Why Are They After Me–What’s Their Motive?

Question:

I’ve been teaching over 30 years, mostly at one school. Last year I was transferred to a different school, one with only 6 other teachers and an ed. tech. Early in the year, some of the other teachers criticized me directly about simple things: the way I parked- needed to move my car over a little, I rang the bus bell one minute early. When my classroom was 61 degrees I asked for the heat to be turned on and other things that could cause the world to end.

A few months into the year my principal came to me and said that two people had complained to her. As one person walked by my room, she overheard me talking about being out the next day to attend a funeral. The children asked me a few questions and I answered as “generically” as I could. The other person also walked by my room and claimed that I asked personal questions about the students. Following that, the principal sent me an email telling me to stop drinking soda in front of the kids. She also informed the custodian, who takes her break at the local store, not to buy me any soda.

Recently, I was summoned to the office, yet again. This time a parent claimed she was worried about me because I posted on Facebook (yes, horrible idea) that I was very sad and disappointed at my job because of the way I was treated and didn’t know what to do as the children are wonderful and special and I loved being with them. This is (suspected) parent had a child in a different class. Yesterday, the principal came to me and told me it’s my coworkers who have chosen to complain to her and not talk to me, as they are afraid of me. They think I will “put them on Facebook” if they express their concerns directly to me.

I am literally very sick over all of this. I want to meet with all of them and clear the air. I have no intentions of any retaliation, but if I can’t get this cleared up, my depression and anxiety will be at its peak. I can’t stand the backstabbing; this principal keeps notes on all the complaints, and I’m more than just a little angry. I’ve hated going to work since the first complaint. I get sick to my stomach when I drive to work. I cry on the way home most of the time. I can’t focus on the simple joys in life, as I’m overcome by this hostile work environment. I’ve tried to do my best for my students and accept the complaints with professionalism. I don’t think I can do this one more day.

I also have 147 sick days left and I’ve never abused sick leave. What are these people after? Do they actually have an agenda? I’ve seen and heard plenty by the other staff members that’s not only inappropriate, but also illegal, and I’ve never once complained. I don’t understand their mentality or purpose. Please lead me in the appropriate direction to put a stop to all of this. Just to mention: I have a documented disability in chronic depression and anxiety from PTSD. I’ve struggled with it for 15 years. Obviously, I’m getting worse very quickly.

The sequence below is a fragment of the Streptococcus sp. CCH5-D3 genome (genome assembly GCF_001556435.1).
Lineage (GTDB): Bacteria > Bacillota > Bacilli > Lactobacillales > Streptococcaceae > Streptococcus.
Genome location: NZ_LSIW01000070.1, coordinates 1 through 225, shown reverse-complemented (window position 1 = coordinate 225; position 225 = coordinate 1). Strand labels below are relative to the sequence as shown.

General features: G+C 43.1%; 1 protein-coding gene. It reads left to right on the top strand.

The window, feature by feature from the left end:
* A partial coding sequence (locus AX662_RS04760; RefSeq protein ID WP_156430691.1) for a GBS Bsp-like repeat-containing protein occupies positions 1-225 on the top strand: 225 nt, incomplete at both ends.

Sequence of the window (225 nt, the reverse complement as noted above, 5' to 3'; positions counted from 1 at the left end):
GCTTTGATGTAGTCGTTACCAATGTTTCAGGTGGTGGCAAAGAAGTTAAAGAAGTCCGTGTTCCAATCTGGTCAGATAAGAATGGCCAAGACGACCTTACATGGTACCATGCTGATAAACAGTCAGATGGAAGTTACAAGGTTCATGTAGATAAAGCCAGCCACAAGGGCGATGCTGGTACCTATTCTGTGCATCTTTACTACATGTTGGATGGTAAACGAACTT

Signed,

Hate To Go To Work


Answer:

Dear Hate To Go To Work:

One of the failings of some of us humans is that we feel we are OK when we can point to others we think are not OK. So it is that sometimes those who enter an ongoing conversation are forced to wait her/his turn before really invited into the conversation and are put down subtly or learn later that they have been the topic of put-down gossip: “She’s not like us; look at how she parks. She rang the bell too early. The rest of us didn’t insist that the temperature be turned up.” Moreover, your principal called you in her office with bad news. Your detailed account seems to follow a scape-goating scenario. It is understandable why you hate to go to work. And why the stress has made you sick. You’ve felt alone and unwanted. It’s also understandable that you needed someplace to vent your frustration and anger. However, as you acknowledge, making that topic public, via Facebook, was a bad idea. So you have helped an unhappy situation escalate. Your principal had to intervene and now she needs to see if some unwritten rules can be spelled out, such as: · We don’t say something about a coworker behind her/his back that we have not said to her/his face. · Making public workplace matters is unwise. · Creating a friendly learning climate entails making each others instructional job easier; therefore, civility is the rule. · Tattling to the principal creates a hostile climate. You are right when you wrote, “I want to meet with all of them and clear the air.” Have you requested this to your principal? Such a meeting is long overdue. Ideally, staff meetings would be regularly scheduled and along side instructional matters, relational communication would be addressed. This Facebook mistake and the events that provoked it demand that you and your principal and staff need to collaboratively spell out the dos and don’t of how all parties should communicate. Since you are the most distressed and have been the target, it seems fitting that you apologize and briefly explain yourself. I say briefly because long speeches interfere with a problem-solving of all present. This is not just your problem. You are not in this solo although you may have felt you are. Teaching a child as the saying goes takes a village and making a school that is a center of learning is impossible in a hostile environment. Voicing that very statement is something that needs to be said by your principal and echoed by all of you. It is summed up in my signature statement: Working together with hands, head, and heart takes and makes big WEGOS.

So think big. Don’t play this sad story over and over in your head at home, driving to and from work and between classes. That won’t help. Neither will biting your tongue. Find some relief in doing some things you enjoy outside of school; walk, yoga, sing in a choir, etc. Engage the principal at school in making a learning friendly environment. You need not face this alone.

William Gorden